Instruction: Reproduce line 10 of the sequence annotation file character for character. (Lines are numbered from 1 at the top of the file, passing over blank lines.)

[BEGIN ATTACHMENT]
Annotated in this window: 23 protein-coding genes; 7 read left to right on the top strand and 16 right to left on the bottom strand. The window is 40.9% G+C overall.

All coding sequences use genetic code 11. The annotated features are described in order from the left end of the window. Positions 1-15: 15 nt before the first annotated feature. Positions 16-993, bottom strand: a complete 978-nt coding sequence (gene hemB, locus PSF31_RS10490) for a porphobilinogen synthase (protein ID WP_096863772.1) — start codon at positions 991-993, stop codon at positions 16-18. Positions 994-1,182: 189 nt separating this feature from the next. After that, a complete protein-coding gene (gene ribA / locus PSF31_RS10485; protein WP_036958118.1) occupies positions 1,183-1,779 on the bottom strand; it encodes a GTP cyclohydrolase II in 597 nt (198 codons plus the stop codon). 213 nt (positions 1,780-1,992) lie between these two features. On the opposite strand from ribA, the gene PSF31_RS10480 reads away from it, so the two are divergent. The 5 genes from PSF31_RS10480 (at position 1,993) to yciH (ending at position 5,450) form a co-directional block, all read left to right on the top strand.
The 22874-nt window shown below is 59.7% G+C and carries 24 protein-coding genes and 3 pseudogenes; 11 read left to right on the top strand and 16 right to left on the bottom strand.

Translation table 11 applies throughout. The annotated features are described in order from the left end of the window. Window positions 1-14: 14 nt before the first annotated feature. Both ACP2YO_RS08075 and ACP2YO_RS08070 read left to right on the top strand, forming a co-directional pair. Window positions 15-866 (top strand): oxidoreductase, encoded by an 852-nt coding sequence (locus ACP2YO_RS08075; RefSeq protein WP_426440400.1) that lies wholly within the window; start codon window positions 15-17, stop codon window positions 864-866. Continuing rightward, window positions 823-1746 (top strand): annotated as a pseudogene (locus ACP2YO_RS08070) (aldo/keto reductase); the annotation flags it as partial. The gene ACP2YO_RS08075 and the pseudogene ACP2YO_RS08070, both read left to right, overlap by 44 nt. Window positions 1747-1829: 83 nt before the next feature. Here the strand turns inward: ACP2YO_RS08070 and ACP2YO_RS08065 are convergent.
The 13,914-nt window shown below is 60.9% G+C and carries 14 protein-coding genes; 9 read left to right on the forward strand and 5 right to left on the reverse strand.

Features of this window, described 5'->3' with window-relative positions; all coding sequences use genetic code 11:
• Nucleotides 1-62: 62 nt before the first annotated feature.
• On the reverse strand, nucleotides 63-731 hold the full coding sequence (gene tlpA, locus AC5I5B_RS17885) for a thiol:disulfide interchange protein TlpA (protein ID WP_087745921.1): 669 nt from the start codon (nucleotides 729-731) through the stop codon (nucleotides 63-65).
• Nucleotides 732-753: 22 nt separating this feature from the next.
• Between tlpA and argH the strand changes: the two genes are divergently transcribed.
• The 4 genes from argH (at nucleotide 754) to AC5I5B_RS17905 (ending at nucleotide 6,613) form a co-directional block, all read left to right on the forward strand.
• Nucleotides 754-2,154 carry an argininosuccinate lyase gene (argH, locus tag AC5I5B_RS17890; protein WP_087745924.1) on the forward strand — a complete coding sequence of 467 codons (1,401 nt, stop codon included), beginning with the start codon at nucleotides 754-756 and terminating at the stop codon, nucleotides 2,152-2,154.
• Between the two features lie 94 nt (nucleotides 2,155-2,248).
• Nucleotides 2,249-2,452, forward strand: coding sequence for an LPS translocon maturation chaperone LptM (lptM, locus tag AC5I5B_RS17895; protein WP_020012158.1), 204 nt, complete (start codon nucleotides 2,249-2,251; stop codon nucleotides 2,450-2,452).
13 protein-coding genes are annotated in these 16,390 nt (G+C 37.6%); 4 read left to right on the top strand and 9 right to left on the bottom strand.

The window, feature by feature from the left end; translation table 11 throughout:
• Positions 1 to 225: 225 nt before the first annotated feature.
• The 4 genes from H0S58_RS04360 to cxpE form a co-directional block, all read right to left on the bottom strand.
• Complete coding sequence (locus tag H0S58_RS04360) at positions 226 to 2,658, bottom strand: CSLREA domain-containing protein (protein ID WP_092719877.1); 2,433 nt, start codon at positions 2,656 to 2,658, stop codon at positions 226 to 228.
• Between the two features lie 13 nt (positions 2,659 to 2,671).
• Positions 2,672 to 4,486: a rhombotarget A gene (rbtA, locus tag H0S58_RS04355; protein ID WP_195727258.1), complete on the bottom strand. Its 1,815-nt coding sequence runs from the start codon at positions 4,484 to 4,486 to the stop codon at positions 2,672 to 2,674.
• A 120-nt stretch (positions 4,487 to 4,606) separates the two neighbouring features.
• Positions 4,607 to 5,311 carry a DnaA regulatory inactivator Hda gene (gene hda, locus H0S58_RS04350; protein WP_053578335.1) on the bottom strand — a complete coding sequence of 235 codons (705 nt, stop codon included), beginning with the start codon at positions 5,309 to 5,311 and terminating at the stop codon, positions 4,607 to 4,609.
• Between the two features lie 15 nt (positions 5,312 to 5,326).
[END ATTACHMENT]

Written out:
• Between tlpA and argH the strand changes: the two genes are divergently transcribed.